by Ray Fleming

Four years ago everyone in America was dumbfounded by John McCain's choice of Sarah Palin as his Republican Vice-Presidential candidate. The full story of how that choice was made and by whom has not yet been told and may never be.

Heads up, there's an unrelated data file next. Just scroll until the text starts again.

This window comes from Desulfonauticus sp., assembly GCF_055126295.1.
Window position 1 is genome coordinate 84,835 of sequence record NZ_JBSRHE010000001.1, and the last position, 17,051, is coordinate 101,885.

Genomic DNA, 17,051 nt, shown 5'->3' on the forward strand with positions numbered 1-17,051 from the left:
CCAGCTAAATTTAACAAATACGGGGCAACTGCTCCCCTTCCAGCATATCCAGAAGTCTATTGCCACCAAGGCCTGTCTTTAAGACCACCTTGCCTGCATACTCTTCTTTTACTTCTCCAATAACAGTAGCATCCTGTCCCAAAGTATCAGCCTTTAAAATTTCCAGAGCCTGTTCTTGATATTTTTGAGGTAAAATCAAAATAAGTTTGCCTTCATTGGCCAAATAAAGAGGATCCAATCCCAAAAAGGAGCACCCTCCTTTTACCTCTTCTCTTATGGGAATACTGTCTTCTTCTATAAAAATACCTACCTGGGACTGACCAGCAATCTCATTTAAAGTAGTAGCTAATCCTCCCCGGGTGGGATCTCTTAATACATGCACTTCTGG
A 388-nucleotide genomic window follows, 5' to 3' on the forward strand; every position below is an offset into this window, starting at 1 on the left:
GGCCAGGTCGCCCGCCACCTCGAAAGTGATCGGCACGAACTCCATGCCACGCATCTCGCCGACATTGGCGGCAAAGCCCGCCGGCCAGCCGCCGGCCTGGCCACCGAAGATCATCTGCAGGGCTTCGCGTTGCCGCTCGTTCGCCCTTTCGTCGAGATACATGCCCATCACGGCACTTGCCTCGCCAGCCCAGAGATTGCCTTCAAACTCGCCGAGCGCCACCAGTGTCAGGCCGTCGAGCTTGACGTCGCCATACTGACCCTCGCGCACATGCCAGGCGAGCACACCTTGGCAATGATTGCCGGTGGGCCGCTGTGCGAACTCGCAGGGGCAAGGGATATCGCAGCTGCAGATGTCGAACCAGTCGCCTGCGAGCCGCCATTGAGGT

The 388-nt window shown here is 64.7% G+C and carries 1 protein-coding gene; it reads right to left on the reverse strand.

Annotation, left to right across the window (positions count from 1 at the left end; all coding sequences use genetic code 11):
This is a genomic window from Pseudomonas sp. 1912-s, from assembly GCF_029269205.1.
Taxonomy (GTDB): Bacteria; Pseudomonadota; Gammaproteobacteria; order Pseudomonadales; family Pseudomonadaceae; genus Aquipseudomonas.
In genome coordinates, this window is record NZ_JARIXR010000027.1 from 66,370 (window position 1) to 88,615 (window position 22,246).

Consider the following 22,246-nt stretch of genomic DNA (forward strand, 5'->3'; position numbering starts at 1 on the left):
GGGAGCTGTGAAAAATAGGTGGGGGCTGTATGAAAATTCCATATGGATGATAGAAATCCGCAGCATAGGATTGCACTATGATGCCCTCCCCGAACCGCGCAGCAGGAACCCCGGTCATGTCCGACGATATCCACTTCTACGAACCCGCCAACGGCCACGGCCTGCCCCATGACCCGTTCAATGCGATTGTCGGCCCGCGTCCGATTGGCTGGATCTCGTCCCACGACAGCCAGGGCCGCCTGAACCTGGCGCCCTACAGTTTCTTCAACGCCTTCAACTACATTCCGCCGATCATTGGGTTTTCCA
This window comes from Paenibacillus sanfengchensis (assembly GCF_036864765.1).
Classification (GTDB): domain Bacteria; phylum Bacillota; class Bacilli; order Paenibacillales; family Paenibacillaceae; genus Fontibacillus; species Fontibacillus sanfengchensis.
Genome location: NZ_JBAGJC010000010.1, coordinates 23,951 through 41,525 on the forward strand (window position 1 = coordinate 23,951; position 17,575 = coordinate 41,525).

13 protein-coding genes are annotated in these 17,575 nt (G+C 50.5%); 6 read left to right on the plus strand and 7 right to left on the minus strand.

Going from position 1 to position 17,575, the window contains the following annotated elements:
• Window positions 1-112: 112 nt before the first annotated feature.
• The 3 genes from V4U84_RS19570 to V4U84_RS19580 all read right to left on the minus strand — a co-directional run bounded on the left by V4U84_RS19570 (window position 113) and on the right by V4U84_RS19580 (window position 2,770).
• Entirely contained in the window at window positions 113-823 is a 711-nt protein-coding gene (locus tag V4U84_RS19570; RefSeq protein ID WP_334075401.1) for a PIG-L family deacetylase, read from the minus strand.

This year Mitt Romney's choice of Paul Ryan seems more conventional and logical but there are two odd things about it. Earlier this year the Republican Party went through the familiar primaries procedure to choose its Presidential candidate. Off-and-on there were five contenders in what proved to be a bad-tempered series of contests from which no one, except perhaps Mr Romney himself emerged with any credit. Curiously, though Paul Ryan was not among the contenders he nonetheles now finds himself on the Republican ticket for the White House. When Mitt Romney introduced Mr Ryan at a press conference as his running mate he inadvertently described him as “the next President of the United States” but quickly made light of his blunder. However, since he moved to Mr Romney's side Ryan has appeared to be the more fluent and coherent to an extent that must be worrying the Romney camp somewhat. The old American tradition that the vice-presidential candidate goes to Washington and is never heard of again no longer applies but it is a long time since someone as forceful as Ryan has been chosen.